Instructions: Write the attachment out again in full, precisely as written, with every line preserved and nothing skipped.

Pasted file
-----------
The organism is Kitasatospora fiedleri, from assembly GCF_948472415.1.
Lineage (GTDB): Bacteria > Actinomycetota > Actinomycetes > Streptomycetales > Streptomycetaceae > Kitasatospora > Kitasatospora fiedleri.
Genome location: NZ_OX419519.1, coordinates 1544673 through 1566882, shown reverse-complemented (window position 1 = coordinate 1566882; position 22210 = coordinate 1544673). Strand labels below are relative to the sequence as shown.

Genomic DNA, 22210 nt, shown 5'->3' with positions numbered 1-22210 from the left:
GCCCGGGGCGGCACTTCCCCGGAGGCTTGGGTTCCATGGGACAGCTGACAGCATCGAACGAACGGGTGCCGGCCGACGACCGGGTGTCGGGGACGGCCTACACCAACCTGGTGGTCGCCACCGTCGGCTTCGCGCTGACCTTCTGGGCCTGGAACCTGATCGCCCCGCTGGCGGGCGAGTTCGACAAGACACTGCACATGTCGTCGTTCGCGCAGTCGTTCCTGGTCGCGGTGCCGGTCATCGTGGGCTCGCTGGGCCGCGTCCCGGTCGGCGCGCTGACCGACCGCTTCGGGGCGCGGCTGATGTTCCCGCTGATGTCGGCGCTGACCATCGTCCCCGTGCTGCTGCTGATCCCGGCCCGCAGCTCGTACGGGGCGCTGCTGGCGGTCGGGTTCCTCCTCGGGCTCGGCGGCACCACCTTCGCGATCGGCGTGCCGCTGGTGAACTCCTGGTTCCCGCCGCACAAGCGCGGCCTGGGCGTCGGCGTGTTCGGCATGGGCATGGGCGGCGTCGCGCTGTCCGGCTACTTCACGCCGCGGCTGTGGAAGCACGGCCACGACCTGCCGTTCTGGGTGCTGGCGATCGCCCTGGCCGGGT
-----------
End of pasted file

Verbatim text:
The organism is Kitasatospora fiedleri, from assembly GCF_948472415.1.
Lineage (GTDB): Bacteria > Actinomycetota > Actinomycetes > Streptomycetales > Streptomycetaceae > Kitasatospora > Kitasatospora fiedleri.
Genome location: NZ_OX419519.1, coordinates 1544673 through 1566882, shown reverse-complemented (window position 1 = coordinate 1566882; position 22210 = coordinate 1544673). Strand labels below are relative to the sequence as shown.

Genomic DNA, 22210 nt, shown 5'->3' with positions numbered 1-22210 from the left:
GCCCGGGGCGGCACTTCCCCGGAGGCTTGGGTTCCATGGGACAGCTGACAGCATCGAACGAACGGGTGCCGGCCGACGACCGGGTGTCGGGGACGGCCTACACCAACCTGGTGGTCGCCACCGTCGGCTTCGCGCTGACCTTCTGGGCCTGGAACCTGATCGCCCCGCTGGCGGGCGAGTTCGACAAGACACTGCACATGTCGTCGTTCGCGCAGTCGTTCCTGGTCGCGGTGCCGGTCATCGTGGGCTCGCTGGGCCGCGTCCCGGTCGGCGCGCTGACCGACCGCTTCGGGGCGCGGCTGATGTTCCCGCTGATGTCGGCGCTGACCATCGTCCCCGTGCTGCTGCTGATCCCGGCCCGCAGCTCGTACGGGGCGCTGCTGGCGGTCGGGTTCCTCCTCGGGCTCGGCGGCACCACCTTCGCGATCGGCGTGCCGCTGGTGAACTCCTGGTTCCCGCCGCACAAGCGCGGCCTGGGCGTCGGCGTGTTCGGCATGGGCATGGGCGGCGTCGCGCTGTCCGGCTACTTCACGCCGCGGCTGTGGAAGCACGGCCACGACCTGCCGTTCTGGGTGCTGGCGATCGCCCTGGCCGGGT